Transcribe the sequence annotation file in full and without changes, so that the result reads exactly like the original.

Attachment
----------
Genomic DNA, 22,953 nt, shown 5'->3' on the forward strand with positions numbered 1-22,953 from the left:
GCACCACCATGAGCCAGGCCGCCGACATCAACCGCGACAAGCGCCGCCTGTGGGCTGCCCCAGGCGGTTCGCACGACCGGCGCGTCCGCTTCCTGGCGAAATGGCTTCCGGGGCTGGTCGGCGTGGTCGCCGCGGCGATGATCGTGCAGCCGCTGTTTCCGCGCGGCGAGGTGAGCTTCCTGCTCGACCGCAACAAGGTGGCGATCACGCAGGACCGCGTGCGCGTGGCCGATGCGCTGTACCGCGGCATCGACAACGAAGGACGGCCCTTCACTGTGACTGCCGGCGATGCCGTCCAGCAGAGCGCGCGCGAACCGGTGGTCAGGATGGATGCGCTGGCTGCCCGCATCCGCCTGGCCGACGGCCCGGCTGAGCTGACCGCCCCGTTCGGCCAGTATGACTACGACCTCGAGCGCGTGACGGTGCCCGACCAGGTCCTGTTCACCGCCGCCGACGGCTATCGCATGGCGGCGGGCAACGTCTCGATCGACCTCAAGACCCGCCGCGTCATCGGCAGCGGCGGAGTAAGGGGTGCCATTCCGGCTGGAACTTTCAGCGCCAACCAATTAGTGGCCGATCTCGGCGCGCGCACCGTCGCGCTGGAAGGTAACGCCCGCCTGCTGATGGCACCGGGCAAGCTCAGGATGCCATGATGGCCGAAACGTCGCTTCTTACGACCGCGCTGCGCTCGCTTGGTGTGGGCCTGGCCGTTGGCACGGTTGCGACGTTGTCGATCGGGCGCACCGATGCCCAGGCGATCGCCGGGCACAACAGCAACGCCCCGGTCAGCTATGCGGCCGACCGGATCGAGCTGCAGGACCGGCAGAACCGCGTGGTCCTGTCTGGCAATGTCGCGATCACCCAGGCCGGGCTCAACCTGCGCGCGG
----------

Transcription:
Genomic DNA, 22,953 nt, shown 5'->3' on the forward strand with positions numbered 1-22,953 from the left:
GCACCACCATGAGCCAGGCCGCCGACATCAACCGCGACAAGCGCCGCCTGTGGGCTGCCCCAGGCGGTTCGCACGACCGGCGCGTCCGCTTCCTGGCGAAATGGCTTCCGGGGCTGGTCGGCGTGGTCGCCGCGGCGATGATCGTGCAGCCGCTGTTTCCGCGCGGCGAGGTGAGCTTCCTGCTCGACCGCAACAAGGTGGCGATCACGCAGGACCGCGTGCGCGTGGCCGATGCGCTGTACCGCGGCATCGACAACGAAGGACGGCCCTTCACTGTGACTGCCGGCGATGCCGTCCAGCAGAGCGCGCGCGAACCGGTGGTCAGGATGGATGCGCTGGCTGCCCGCATCCGCCTGGCCGACGGCCCGGCTGAGCTGACCGCCCCGTTCGGCCAGTATGACTACGACCTCGAGCGCGTGACGGTGCCCGACCAGGTCCTGTTCACCGCCGCCGACGGCTATCGCATGGCGGCGGGCAACGTCTCGATCGACCTCAAGACCCGCCGCGTCATCGGCAGCGGCGGAGTAAGGGGTGCCATTCCGGCTGGAACTTTCAGCGCCAACCAATTAGTGGCCGATCTCGGCGCGCGCACCGTCGCGCTGGAAGGTAACGCCCGCCTGCTGATGGCACCGGGCAAGCTCAGGATGCCATGATGGCCGAAACGTCGCTTCTTACGACCGCGCTGCGCTCGCTTGGTGTGGGCCTGGCCGTTGGCACGGTTGCGACGTTGTCGATCGGGCGCACCGATGCCCAGGCGATCGCCGGGCACAACAGCAACGCCCCGGTCAGCTATGCGGCCGACCGGATCGAGCTGCAGGACCGGCAGAACCGCGTGGTCCTGTCTGGCAATGTCGCGATCACCCAGGCCGGGCTCAACCTGCGCGCGG